By Steven Krage
The Ravinia Festival is the highlight of my summers, bar NONE.
The place has such atmosphere and a feeling of joyful camaraderie you just don't get anywhere else. People sometimes feel inhibited at Lyric Opera or the Chicago Symphony. But, at Ravinia, everyone's inhibitions are released and true joy seeps out of every pore of the place.
I've gone to Ravinia every year since I was thirteen and I've seen (and met) some of the most brilliant artists of our age: Frederica Von Stade, Patti LuPone, Blondie and Melissa Etheridge, Steely Dan, Stephanie Blythe, Kiri te Kanawa, Patricia Racette, Susan Graham... the list could go one forever! The music I've heard within those confines will stay with me the rest of my life. But there is one encounter that will stay with me more vividly than any of the rest...
It was the summer before my freshman year of high school at Addison Trail, 2006 I believe. I was a small Lutheran school fish about to be dumped into a tank of piranha. My dad, possibly seeing the look of fear in my eyes, decided to take me to Ravinia for the first time. He knew and nurtured my love of opera and, seeing Renee Fleming was set to perform, got us tickets.
The second I stepped through those gates, my heart leaped with joy. I felt the history of the place, seeping from every orifice.
It also happened to be The Year of the Cicada and they were in full symphony (no pun intended) that very night. I was getting worried, as their fury was accelerating before "game time." The Chicago Symphony blared their first notes, the overture to Verdi's La Forza del Destino. But yet, the battalion of cicadas showed no strain, continuing to play away as loud as the orchestra.
But very soon, after the overture, a beautiful flaxen-haired woman stepped onto the stage in a flowing turquoise gown, a radiant smile on her face. Her mouth opened, the first notes of what would become the fifteen-minute long musical monologue, Samuel Barber's Knoxville: Summer of 1915. And, I swear to God, each one of those cicadas stopped their protest at her first note, the dulcet tones lulling them into a state of leisure and carefree lethargy, as had happened to all of Ravinia's guests the minute they entered the grounds. I sat there, mouth agape, for the entire concert, which concluded with operatic arias of the highest caliber.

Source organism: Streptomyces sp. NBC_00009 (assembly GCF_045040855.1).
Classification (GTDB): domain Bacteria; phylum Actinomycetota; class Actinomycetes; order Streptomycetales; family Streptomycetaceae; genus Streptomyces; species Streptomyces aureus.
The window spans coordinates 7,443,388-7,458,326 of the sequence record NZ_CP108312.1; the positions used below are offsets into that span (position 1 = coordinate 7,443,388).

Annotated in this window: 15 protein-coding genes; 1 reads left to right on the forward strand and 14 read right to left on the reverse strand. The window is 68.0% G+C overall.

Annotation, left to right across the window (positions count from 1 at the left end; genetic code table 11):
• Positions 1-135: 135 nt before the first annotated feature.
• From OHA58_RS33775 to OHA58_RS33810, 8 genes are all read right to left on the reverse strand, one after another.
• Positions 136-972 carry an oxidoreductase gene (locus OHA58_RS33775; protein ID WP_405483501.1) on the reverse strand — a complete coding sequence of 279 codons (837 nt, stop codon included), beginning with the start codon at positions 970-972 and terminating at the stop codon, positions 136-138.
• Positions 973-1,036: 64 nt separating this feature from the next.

But here is where the very singular moment occurs. Earlier in the night, the management had announced that Ms. Fleming would be signing autographs after the performance in a little tent next to the stage, but she would not be taking photographs with fans.
After the last note had sounded, I rushed to the tent as fast as my little legs would take me (little being the operative word, because I was able to weave in and out of the adults who were pushing their way to the tent.) I made it to the tent and ended up being the second person in line. I waited feverishly for Ms. Fleming, my little brow caked with sweat and fear. What would I say? What would I do? Would I even be able to talk? Meeting her was like a Catholic meeting The Pope!
She arrived, resplendent and bright, as the first person in line approached her for an autograph, not dwelling and soon departing. I slunk in front of her, extending my book to her to sign, telling her who I was and that I, in fact, intended to soon train as an opera singer. Her eyes brightened even more upon hearing this, something I didn't even know was physically possible. She talked to me like a seasoned pro, sharing favorite arias and operas like two friends. Eventually, she put her arm around my neck and, looking at my dad, said "Dad, take our picture!" Here was this icon, this superstar, breaking the rules to take a picture with her little fan who loved her more than anyone in the world, at that point.
I was on top of the world that night and it has remained so vivid in my memory for so many years.
The moral of this little vignette is to visit this magical place this summer, as there are so many beautiful concerts to hear, excellent music to experience and plenty of room for food, friends and, something my little self wasn't able to indulge in that day in 2006... BOOZE. You never know what you are going to do, what surprises many occur and, as happened to that little opera fan in 2006, you may get to meet your idol in the flesh and have her berate your father for not being able to take a picture correctly.
This post originally appeared on the blog of Steven Krage, a singer, composer, actor and writer who has very good taste in music festivals.